Robert Kennett ~ Garden Designer

Garden design and landscaping from RHS Gold Medal winner
Telephone: 01747 858215

Bringing autumn wit to the garden

Dare I admit it? I have by now tired of the floral blowsiness and soporific romance of summer and revel in the arrival of the rich tones of autumn and the stimulating stark outlines of winter. Perhaps it’s the mind-freshening lightness of the autumn air or the sense of rebellion around Halloween and Guy Fawkes Night, but as the leaves fall like amber snowflakes and the plants curl up for their winter siesta a wonderful array of garden eccentricities reveal themselves and stand proudly against the low winter sun.

It’s long been a tradition in English gardens to use juxtaposition and concealment to create charming surprises around every corner, particularly in areas that demand exploration to reveal their delights.

Seating is one area where a little imagination can bring some enticing outcomes. How about a sofa made from quarry tiles, an unusable seat cut from a hedge or a group of chairs with cushions of living moss. The question should not be “why?” so much as “why not?” It’s all about suspending disbelief.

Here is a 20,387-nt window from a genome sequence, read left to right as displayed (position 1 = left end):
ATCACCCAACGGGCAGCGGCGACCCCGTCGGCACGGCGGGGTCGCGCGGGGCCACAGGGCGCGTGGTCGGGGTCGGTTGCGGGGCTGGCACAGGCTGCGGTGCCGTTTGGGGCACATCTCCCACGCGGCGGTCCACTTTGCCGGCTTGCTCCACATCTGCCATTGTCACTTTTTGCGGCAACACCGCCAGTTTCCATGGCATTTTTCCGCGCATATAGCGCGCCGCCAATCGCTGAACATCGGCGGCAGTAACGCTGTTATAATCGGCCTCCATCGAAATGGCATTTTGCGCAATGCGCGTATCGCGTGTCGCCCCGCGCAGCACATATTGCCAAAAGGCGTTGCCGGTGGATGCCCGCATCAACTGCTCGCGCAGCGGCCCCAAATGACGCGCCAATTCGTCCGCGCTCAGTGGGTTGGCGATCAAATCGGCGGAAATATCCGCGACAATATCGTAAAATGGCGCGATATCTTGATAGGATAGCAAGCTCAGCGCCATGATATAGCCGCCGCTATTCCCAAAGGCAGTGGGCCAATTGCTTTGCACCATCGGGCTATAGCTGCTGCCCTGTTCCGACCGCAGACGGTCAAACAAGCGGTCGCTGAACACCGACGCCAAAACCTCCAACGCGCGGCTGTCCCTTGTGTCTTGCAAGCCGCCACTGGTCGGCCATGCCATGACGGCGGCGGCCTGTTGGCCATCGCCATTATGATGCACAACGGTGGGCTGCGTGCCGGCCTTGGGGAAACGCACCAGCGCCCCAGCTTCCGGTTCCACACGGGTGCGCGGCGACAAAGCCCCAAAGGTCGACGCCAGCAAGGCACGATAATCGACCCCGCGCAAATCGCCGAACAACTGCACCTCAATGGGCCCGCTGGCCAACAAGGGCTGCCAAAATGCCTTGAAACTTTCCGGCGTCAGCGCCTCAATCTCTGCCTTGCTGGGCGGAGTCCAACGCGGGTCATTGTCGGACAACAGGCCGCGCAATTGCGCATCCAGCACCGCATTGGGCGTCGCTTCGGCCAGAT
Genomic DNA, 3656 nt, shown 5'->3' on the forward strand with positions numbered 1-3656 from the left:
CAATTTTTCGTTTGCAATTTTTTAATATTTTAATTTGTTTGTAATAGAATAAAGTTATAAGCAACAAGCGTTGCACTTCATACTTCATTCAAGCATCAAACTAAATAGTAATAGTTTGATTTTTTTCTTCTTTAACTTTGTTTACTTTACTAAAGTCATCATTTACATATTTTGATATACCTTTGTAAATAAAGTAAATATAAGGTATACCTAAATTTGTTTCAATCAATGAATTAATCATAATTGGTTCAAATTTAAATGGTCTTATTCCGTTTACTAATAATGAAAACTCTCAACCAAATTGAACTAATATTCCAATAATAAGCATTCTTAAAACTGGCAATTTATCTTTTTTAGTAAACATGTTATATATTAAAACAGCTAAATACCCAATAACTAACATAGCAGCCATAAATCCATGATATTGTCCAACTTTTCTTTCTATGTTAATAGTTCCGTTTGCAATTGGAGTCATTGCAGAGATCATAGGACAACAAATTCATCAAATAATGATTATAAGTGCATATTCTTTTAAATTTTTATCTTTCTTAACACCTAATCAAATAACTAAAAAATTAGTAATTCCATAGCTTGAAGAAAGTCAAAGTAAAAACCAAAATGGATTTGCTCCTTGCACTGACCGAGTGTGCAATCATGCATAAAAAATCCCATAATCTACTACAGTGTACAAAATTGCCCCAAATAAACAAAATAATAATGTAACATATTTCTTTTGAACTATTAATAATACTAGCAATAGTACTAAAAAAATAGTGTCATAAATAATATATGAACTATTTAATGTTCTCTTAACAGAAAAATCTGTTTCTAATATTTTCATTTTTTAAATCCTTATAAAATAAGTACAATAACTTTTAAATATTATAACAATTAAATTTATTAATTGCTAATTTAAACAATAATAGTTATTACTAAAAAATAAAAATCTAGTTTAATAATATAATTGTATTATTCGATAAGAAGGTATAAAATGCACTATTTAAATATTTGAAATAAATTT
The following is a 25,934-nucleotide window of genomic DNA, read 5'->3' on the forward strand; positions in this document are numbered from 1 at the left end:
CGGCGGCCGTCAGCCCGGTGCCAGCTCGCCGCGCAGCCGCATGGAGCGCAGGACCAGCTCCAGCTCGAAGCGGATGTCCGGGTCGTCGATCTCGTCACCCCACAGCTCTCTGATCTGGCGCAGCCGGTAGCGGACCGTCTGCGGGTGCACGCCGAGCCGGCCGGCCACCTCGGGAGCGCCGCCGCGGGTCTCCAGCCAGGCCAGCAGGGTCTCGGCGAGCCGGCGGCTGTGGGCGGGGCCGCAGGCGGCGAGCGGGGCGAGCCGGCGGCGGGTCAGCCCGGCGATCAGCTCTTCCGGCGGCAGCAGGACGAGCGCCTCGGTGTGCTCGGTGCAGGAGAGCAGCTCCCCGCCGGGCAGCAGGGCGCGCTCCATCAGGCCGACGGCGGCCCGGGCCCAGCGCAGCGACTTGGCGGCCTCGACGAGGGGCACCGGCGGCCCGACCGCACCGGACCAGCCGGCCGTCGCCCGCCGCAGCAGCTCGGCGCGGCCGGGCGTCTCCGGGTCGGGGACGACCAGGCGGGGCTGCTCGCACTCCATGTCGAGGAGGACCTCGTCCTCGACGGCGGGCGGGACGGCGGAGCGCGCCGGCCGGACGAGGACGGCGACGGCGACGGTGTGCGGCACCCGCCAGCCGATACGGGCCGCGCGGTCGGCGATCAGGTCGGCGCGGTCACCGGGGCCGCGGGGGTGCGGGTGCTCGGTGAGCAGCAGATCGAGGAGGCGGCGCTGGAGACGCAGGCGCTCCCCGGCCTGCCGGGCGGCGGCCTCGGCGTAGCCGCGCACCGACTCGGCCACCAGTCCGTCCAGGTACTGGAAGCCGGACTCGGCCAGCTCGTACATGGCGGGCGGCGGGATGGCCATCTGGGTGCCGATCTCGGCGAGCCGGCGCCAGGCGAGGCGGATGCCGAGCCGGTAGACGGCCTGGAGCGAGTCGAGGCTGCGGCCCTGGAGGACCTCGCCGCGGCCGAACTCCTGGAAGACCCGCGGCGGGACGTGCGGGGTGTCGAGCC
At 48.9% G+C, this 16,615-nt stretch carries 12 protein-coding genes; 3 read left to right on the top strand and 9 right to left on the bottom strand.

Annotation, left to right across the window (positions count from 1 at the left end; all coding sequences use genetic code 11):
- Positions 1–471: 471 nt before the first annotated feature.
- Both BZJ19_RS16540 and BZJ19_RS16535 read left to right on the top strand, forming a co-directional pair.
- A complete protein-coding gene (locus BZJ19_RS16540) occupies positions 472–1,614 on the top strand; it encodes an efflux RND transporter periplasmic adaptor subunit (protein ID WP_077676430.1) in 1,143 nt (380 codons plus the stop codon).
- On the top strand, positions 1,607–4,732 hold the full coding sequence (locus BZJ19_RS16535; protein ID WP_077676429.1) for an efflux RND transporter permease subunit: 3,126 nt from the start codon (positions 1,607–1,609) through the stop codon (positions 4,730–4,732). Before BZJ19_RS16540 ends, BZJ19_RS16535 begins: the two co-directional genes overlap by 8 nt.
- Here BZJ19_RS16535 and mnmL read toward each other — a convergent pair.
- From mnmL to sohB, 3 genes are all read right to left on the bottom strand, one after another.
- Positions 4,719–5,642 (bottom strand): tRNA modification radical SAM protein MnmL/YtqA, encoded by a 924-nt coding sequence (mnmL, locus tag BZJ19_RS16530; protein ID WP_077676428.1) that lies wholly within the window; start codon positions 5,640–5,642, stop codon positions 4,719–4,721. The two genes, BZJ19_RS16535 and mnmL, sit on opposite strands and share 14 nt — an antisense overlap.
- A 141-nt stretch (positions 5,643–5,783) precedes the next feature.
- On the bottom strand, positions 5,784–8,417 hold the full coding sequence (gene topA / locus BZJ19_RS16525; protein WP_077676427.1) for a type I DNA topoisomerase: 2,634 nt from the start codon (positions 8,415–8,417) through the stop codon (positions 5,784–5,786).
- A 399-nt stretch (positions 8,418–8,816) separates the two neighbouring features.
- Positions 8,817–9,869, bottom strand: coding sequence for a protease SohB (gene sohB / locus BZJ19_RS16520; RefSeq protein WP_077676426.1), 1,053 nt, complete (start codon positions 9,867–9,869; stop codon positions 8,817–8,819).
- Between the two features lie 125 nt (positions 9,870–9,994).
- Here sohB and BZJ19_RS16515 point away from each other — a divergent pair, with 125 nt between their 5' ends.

Sculpture and statuary can make a fascinating addition to any garden but perhaps never more so when displayed not as a statement piece but revealed through exploration behind or against relevant planting. How unusual for example to stumble upon a group of heads on the ground gathered in some silent debate, or wicker men set at the base of small trees as though anchoring them against the wind. And who would sit in a bench that looks ready to be catapulted skywards?  Let imagination extend your garden beyond the predictable ‘dog burying its head in the ground’. 

Plants themselves are a source of inspiration and all kinds of effects can be created using both living and cut plants. Don’t forget that many varieties will grow just as successfully vertically as they will horizontally, as long as they have water and light. Small grasses such as Festuca and sedges such as Carex can be planted in a matrix into frames that can be used to make wall carpets or unusual living picture frames. Effects can be created at the economic end of the scale by simply moulding soil into a shape, using concealed structural support (even corrugated cardboard can work) where necessary, and then sowing with grass or wildflower seed.

Give it go and see where your imagination takes you!